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Silo Construction Blogs

Posted by Dennis Blauser, October 14, 2021
Though silos now regularly dot both agricultural and industrial landscapes throughout North America, they have only been in use since the late 19th century. From their origins as silo cellars that were dug into the ground to the first vertical silo developed in the early 1880s, silo construction methods have changed a great deal over time.
Early tower-style silos lacked their now-signature round shape and were often constructed of either wood or stone. Structural issues with these rectangular designs, including corner air pockets that allowed for spoilage, high susceptibility to bowing from internal pressure, and susceptibility to wind damage, quickly lead to developments. Silos constructed with a round design were found to withstand pressure from stored materials better.
By the 1900s, concrete became a common construction material and opened the doors to concrete stave silo construction methods still used today. Since developing the technology used for concrete stave silos in 1920, Marietta Silos has remained an industry leader in construction, inspection, and restoration. Concrete stave silos are constructed using precast concrete blocks, or staves, that are at least 2" thick and interlock. These staves are reinforced with exterior galvanized steel hoops that provide the necessary tension to compress silo walls and ensure structural integrity.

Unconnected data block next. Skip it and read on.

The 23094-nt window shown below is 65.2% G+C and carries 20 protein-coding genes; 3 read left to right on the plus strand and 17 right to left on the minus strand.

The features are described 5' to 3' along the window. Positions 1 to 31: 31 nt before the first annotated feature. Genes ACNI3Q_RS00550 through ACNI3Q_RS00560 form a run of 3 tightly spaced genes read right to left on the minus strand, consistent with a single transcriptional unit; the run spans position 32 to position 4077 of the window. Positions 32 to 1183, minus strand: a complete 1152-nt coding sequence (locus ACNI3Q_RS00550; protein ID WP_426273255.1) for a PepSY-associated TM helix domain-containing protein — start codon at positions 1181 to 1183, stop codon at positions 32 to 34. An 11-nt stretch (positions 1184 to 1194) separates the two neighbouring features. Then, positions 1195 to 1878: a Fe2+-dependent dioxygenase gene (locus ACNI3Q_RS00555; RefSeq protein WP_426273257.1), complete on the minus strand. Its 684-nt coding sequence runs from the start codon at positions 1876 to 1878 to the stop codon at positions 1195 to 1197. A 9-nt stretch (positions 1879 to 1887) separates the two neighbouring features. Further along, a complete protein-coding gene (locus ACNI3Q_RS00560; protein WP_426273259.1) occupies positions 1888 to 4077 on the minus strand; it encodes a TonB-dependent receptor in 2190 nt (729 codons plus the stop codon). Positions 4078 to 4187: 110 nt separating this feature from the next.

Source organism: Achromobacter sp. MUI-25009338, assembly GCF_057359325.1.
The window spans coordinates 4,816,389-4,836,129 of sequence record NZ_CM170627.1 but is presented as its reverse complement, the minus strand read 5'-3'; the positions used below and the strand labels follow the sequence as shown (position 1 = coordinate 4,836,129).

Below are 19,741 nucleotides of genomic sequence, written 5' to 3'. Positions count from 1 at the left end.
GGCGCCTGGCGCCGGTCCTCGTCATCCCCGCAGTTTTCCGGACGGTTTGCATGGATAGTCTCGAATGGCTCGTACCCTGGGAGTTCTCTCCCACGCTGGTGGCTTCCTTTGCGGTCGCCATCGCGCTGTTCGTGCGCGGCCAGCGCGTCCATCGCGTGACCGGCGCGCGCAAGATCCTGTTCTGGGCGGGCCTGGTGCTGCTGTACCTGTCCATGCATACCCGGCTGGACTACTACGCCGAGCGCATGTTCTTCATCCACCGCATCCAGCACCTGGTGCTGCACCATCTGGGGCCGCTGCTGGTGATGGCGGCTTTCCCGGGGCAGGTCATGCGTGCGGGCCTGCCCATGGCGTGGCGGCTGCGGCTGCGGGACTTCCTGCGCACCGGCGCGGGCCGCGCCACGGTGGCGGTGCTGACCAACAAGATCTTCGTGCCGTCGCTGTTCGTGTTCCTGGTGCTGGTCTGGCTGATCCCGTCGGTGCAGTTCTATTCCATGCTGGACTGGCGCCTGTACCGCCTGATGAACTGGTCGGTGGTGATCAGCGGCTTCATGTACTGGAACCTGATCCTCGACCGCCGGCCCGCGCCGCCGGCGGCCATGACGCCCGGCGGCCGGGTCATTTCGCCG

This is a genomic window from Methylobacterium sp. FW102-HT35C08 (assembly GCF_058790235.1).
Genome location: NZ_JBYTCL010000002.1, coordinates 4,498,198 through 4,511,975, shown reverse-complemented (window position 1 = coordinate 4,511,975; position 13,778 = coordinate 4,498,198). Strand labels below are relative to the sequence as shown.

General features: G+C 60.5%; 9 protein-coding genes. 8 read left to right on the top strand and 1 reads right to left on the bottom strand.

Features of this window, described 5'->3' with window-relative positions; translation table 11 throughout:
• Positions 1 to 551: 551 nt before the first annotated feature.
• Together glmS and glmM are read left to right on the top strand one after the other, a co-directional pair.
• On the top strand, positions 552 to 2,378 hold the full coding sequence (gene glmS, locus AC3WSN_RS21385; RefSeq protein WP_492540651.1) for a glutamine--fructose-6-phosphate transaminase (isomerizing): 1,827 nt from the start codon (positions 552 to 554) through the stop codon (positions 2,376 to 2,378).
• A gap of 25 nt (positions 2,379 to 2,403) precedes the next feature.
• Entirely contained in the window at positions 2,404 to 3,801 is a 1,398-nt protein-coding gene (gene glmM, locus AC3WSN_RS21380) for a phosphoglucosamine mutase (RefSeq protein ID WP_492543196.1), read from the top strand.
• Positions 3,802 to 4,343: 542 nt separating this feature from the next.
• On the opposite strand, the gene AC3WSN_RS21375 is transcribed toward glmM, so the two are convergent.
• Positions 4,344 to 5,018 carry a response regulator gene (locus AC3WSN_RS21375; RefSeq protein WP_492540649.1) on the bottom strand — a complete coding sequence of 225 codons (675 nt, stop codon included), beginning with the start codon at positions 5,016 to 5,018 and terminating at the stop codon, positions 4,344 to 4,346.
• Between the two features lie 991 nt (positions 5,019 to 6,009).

Marietta Silos relies on more than 100 years of concrete stave silo construction experience to design and build superior stave silos. We're also the only company in the U.S. that produces staves that are 5 ¾" thick for increased durability. Concrete stave silos from Marietta Silos offer versatility and flexibility, as well as economy. We can design concrete stave silos with many discharge types, including cone, flat floor, side discharge, and tunnel discharge.

Posted by Dennis Blauser, July 14, 2021
Jumpform silo construction is a newer construction method that has been used for the last 30 to 40 years. While it is a more economical solution to silo construction, the end result is also one of the strongest construction types available.
The system relies on a Jumpform machine, or rig, consisting of a form and scaffolding system. This reusable silo framework is set up in just a few days. The system is available in a variety of diameter sizes, from 10' to 65'. Once the desired diameter is selected, the system is assembled on site. Once in place, reinforcement steel is set, quality control is checked, and the inside form is created. Concrete is then poured into this frame in a slow, controlled process in 4' tall intervals until the desired height is reached.
The ability to ensure the quality of the reinforcement steel placement and equipment before pouring the concrete directly results in a high-quality concrete silo. Once completed, the silo will retain a grid-like pattern on the exterior where the form had been in place.
What makes Jumpform silo construction so economical? In addition to the reusable frame, the incremental schedule, rather than the continuous schedule used in Slipform construction, reduces costs by approximately 20%.